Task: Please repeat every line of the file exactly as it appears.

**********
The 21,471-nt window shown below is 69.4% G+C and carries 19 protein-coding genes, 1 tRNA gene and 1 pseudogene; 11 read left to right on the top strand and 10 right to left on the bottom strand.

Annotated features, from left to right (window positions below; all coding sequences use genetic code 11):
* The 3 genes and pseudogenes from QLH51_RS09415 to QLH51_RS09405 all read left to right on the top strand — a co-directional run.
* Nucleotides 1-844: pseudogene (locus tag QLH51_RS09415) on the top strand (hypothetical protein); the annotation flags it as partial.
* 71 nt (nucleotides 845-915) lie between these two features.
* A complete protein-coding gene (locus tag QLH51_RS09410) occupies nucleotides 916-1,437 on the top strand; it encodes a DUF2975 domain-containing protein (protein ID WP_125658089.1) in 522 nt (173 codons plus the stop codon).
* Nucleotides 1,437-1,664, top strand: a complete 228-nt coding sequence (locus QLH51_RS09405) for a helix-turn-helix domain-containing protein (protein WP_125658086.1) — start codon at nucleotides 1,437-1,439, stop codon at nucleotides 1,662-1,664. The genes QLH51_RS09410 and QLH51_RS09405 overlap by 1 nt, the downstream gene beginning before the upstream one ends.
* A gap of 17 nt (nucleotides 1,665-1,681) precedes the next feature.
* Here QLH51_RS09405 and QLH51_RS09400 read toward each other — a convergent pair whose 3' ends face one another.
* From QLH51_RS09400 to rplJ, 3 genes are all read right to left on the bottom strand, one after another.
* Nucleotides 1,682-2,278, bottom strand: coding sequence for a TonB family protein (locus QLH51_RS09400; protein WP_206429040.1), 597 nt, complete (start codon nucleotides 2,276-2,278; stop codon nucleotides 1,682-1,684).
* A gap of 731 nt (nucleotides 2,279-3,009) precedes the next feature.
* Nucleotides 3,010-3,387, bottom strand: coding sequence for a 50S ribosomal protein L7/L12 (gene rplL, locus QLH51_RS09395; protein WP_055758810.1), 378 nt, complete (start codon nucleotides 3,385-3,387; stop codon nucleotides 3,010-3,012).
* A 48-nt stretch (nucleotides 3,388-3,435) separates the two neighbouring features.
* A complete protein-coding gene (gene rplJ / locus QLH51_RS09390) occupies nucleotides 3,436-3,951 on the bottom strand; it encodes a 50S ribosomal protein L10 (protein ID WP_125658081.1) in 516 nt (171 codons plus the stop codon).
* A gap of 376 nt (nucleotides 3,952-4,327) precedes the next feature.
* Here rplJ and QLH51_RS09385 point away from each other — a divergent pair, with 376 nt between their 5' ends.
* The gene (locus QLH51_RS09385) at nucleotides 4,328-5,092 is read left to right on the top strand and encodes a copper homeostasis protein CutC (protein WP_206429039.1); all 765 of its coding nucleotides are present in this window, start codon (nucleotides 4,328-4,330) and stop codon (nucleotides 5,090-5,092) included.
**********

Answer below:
The 21,471-nt window shown below is 69.4% G+C and carries 19 protein-coding genes, 1 tRNA gene and 1 pseudogene; 11 read left to right on the top strand and 10 right to left on the bottom strand.

Annotated features, from left to right (window positions below; all coding sequences use genetic code 11):
* The 3 genes and pseudogenes from QLH51_RS09415 to QLH51_RS09405 all read left to right on the top strand — a co-directional run.
* Nucleotides 1-844: pseudogene (locus tag QLH51_RS09415) on the top strand (hypothetical protein); the annotation flags it as partial.
* 71 nt (nucleotides 845-915) lie between these two features.
* A complete protein-coding gene (locus tag QLH51_RS09410) occupies nucleotides 916-1,437 on the top strand; it encodes a DUF2975 domain-containing protein (protein ID WP_125658089.1) in 522 nt (173 codons plus the stop codon).
* Nucleotides 1,437-1,664, top strand: a complete 228-nt coding sequence (locus QLH51_RS09405) for a helix-turn-helix domain-containing protein (protein WP_125658086.1) — start codon at nucleotides 1,437-1,439, stop codon at nucleotides 1,662-1,664. The genes QLH51_RS09410 and QLH51_RS09405 overlap by 1 nt, the downstream gene beginning before the upstream one ends.
* A gap of 17 nt (nucleotides 1,665-1,681) precedes the next feature.
* Here QLH51_RS09405 and QLH51_RS09400 read toward each other — a convergent pair whose 3' ends face one another.
* From QLH51_RS09400 to rplJ, 3 genes are all read right to left on the bottom strand, one after another.
* Nucleotides 1,682-2,278, bottom strand: coding sequence for a TonB family protein (locus QLH51_RS09400; protein WP_206429040.1), 597 nt, complete (start codon nucleotides 2,276-2,278; stop codon nucleotides 1,682-1,684).
* A gap of 731 nt (nucleotides 2,279-3,009) precedes the next feature.
* Nucleotides 3,010-3,387, bottom strand: coding sequence for a 50S ribosomal protein L7/L12 (gene rplL, locus QLH51_RS09395; protein WP_055758810.1), 378 nt, complete (start codon nucleotides 3,385-3,387; stop codon nucleotides 3,010-3,012).
* A 48-nt stretch (nucleotides 3,388-3,435) separates the two neighbouring features.
* A complete protein-coding gene (gene rplJ / locus QLH51_RS09390) occupies nucleotides 3,436-3,951 on the bottom strand; it encodes a 50S ribosomal protein L10 (protein ID WP_125658081.1) in 516 nt (171 codons plus the stop codon).
* A gap of 376 nt (nucleotides 3,952-4,327) precedes the next feature.
* Here rplJ and QLH51_RS09385 point away from each other — a divergent pair, with 376 nt between their 5' ends.
* The gene (locus QLH51_RS09385) at nucleotides 4,328-5,092 is read left to right on the top strand and encodes a copper homeostasis protein CutC (protein WP_206429039.1); all 765 of its coding nucleotides are present in this window, start codon (nucleotides 4,328-4,330) and stop codon (nucleotides 5,090-5,092) included.